Investor fears of an artificial intelligence (AI) bubble are greatly exaggerated, according to fund managers, who are unconcerned by the sharp rise in tech over the past year.
Indeed, the release of ChatGPT at the end of 2022 generated strong enthusiasm for artificial intelligence (AI)-related stocks among investors last year.
The technology-heavy Nasdaq Composite index returned almost 45% in US dollar terms in 2023, although most of this rally was driven by the ‘Magnificent Seven’ (Alphabet, Amazon, Apple, Meta, Microsoft, Nvidia and Tesla).
Performance of stocks and index over 1yr
Source: FE Analytics
The narrowness of the market and the lofty valuations for AI-related stocks have led to fears we might be in an AI-bubble. As a result, comparisons have been drawn with the ‘Nifty Fifty’ from the 1960s and the dot-com bubble from the late 1990s.
Sajeer Ahmed, investment manager of equities at Aegon Asset Management, said: “Revolutionary new technologies often fuel the emergence of a bubble. In the 1840s, it was railways, and in the late 1990s, it was the internet. The emergence of generative AI over the last year begs the question: are tech stocks in a bubble?”
For FE fundinfo Alpha Manager David Eiswert, who runs the T. Rowe Price Global Focused Growth Equity strategy, the answer to this question is simply: no. Instead, he believes AI is in the initial stages of the infrastructure buildout and likened it to the previous expansion of optical fibre and the follow-on cycle of investment in wireless communications.
He added: “We believe this will continue to be driven by supply constraints and huge levels of demand from companies wishing to build AI applications.”
Georgina Cooper, global equity portfolio manager at Newton Investment Management, does not believe either we are in an AI-bubble. In fact, she sees the potential market size for AI as “significant” and said early signs suggest there are real benefits to businesses and individuals in its adoption.
She stressed, however, that investors need to sort the wheat from the chaff as there will be winners and losers in this space.
Cooper added: “We believe that those best positioned are those with dominant market positions, strong brand franchises and a loyal customer base where the transition to AI adoption is a natural evolution for the business model.”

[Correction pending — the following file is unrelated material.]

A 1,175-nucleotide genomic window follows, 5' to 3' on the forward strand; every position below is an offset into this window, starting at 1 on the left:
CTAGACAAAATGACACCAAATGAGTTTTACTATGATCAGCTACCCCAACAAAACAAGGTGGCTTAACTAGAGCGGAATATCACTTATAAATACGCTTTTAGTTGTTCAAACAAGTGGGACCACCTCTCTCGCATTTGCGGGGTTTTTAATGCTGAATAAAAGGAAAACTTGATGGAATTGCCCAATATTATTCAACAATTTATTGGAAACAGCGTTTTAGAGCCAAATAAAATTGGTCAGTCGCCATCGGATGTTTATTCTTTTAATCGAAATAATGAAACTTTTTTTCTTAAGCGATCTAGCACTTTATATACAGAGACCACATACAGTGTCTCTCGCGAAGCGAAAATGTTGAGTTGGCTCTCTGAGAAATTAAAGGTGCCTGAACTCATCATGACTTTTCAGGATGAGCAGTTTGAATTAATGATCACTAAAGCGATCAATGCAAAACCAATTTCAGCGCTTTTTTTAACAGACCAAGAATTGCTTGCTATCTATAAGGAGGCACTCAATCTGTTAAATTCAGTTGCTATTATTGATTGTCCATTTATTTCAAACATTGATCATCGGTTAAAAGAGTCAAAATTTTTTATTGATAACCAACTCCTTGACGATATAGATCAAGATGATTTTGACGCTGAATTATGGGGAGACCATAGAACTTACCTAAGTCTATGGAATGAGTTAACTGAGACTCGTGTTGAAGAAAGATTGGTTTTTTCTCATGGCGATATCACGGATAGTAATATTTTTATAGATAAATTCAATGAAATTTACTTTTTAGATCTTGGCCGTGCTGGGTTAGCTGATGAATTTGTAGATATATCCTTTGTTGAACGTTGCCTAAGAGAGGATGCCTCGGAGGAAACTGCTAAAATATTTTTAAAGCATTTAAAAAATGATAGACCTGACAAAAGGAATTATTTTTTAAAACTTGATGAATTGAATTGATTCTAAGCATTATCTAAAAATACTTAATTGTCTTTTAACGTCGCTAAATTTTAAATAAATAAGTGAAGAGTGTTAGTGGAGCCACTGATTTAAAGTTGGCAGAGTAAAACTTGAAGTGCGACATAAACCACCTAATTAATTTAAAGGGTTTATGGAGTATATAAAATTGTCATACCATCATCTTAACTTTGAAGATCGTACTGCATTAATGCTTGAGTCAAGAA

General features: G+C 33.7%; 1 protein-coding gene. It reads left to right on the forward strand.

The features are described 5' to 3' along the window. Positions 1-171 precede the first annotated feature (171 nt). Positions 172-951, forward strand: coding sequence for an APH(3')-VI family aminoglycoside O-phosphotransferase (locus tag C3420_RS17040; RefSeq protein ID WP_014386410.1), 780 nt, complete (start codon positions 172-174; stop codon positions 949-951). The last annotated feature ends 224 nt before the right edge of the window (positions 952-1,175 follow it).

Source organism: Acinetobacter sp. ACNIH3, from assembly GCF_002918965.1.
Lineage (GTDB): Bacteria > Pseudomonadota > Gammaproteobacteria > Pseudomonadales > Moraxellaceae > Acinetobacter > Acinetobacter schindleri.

This is also the view of Zehrid Osmani, manager of the Martin Currie Global Portfolio Trust. While he believes AI represents a “seismic shift” for economies, he warned that some of the AI-exposed names will struggle to monetise on the AI opportunity.
He identified ASML, Nvidia, BE Semiconductors and Microsoft as companies well positioned to be among the winners of this megatrend.
Yet concerns remain. Fuelling these is valuations. While they may look high, Ahmed noted that that the Nasdaq is now trading on a price-to-earnings (P/E) ratio of 27x and an enterprise value (EV) to earnings before interest, tax, depreciation and amortisation (EBITDA) ratio of 16, which is 20% lower than in 2021 for both of those valuation metrics.
He added: “The average three-year earnings per share (EPS) growth forecast for the Magnificent Seven stocks is around 20%. In recent earnings calls, companies have been upgrading their forecasts partly due to AI-related demand.
There has been significant demand growth for Nvidia’s graphics processing units, which power AI models, while Microsoft’s AI-powered Copilot could boost earnings growth if the product takes off, he added. “Therefore, while valuations have become somewhat lofty, they are not completely detached from reality.”
Ben Rogoff, portfolio manager of Polar Capital Technology Trust, highlighted that current valuations are also lower than they were at the time of the dot-com bubble.
He said: “The tech sector traded at nearly 2.3x the market multiple at the peak in 2000, while we’re currently at 1.4x. There's a lot of excitement and there are risks associated with it, but there's no bubble.”
Rogoff also stressed that the internet was not yet as easy to monetise and as broadly applicable in the late 1990s as AI is today.
Moreover, Rogoff believes investors’ interest in internet-related stocks in the late 1990s was not misplaced, but too early. He warned that a risk with AI is that the timeline may disappoint.
He said: “The risk is that we're too early, but the timelines look good so far. Microsoft’s feedback on its Copilot product is very strong. Productivity gains for these technologies look very significant. It’s not a 2% or 3% gain in productivity, but a 50% one when it comes to writing code. That's why we think companies will be able to monetise.”